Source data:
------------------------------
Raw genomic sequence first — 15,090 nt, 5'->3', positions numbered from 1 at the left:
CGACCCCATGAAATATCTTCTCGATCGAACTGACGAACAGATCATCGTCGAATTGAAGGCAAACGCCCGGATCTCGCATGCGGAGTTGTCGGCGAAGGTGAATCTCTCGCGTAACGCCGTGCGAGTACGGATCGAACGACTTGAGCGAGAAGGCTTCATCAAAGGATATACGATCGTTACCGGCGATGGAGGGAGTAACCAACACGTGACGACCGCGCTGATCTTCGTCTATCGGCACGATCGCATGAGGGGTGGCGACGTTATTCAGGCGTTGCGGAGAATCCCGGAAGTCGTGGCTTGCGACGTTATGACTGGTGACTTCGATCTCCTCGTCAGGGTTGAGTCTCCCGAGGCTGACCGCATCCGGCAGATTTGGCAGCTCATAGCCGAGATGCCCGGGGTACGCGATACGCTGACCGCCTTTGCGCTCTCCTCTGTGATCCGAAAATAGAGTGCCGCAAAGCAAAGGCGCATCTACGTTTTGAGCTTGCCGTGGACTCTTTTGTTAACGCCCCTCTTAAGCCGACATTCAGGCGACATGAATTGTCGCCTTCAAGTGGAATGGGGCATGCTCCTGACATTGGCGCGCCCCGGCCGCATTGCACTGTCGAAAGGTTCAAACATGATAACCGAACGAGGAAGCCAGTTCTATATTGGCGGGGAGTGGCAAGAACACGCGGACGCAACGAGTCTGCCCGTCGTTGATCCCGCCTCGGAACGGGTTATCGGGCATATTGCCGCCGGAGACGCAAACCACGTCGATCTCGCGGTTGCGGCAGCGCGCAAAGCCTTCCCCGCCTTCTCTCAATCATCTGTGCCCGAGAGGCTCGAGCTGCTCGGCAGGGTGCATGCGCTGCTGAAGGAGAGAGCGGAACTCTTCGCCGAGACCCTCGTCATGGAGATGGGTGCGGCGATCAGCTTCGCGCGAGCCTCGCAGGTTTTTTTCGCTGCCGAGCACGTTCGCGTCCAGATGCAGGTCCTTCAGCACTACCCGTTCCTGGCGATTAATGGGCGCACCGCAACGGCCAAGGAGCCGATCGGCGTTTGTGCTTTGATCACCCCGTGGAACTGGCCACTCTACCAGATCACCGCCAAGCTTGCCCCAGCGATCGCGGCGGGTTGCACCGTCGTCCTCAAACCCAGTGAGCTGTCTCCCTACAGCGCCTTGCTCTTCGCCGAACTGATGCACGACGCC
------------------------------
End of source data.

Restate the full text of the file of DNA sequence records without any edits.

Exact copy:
Raw genomic sequence first — 15,090 nt, 5'->3', positions numbered from 1 at the left:
CGACCCCATGAAATATCTTCTCGATCGAACTGACGAACAGATCATCGTCGAATTGAAGGCAAACGCCCGGATCTCGCATGCGGAGTTGTCGGCGAAGGTGAATCTCTCGCGTAACGCCGTGCGAGTACGGATCGAACGACTTGAGCGAGAAGGCTTCATCAAAGGATATACGATCGTTACCGGCGATGGAGGGAGTAACCAACACGTGACGACCGCGCTGATCTTCGTCTATCGGCACGATCGCATGAGGGGTGGCGACGTTATTCAGGCGTTGCGGAGAATCCCGGAAGTCGTGGCTTGCGACGTTATGACTGGTGACTTCGATCTCCTCGTCAGGGTTGAGTCTCCCGAGGCTGACCGCATCCGGCAGATTTGGCAGCTCATAGCCGAGATGCCCGGGGTACGCGATACGCTGACCGCCTTTGCGCTCTCCTCTGTGATCCGAAAATAGAGTGCCGCAAAGCAAAGGCGCATCTACGTTTTGAGCTTGCCGTGGACTCTTTTGTTAACGCCCCTCTTAAGCCGACATTCAGGCGACATGAATTGTCGCCTTCAAGTGGAATGGGGCATGCTCCTGACATTGGCGCGCCCCGGCCGCATTGCACTGTCGAAAGGTTCAAACATGATAACCGAACGAGGAAGCCAGTTCTATATTGGCGGGGAGTGGCAAGAACACGCGGACGCAACGAGTCTGCCCGTCGTTGATCCCGCCTCGGAACGGGTTATCGGGCATATTGCCGCCGGAGACGCAAACCACGTCGATCTCGCGGTTGCGGCAGCGCGCAAAGCCTTCCCCGCCTTCTCTCAATCATCTGTGCCCGAGAGGCTCGAGCTGCTCGGCAGGGTGCATGCGCTGCTGAAGGAGAGAGCGGAACTCTTCGCCGAGACCCTCGTCATGGAGATGGGTGCGGCGATCAGCTTCGCGCGAGCCTCGCAGGTTTTTTTCGCTGCCGAGCACGTTCGCGTCCAGATGCAGGTCCTTCAGCACTACCCGTTCCTGGCGATTAATGGGCGCACCGCAACGGCCAAGGAGCCGATCGGCGTTTGTGCTTTGATCACCCCGTGGAACTGGCCACTCTACCAGATCACCGCCAAGCTTGCCCCAGCGATCGCGGCGGGTTGCACCGTCGTCCTCAAACCCAGTGAGCTGTCTCCCTACAGCGCCTTGCTCTTCGCCGAACTGATGCACGACGCC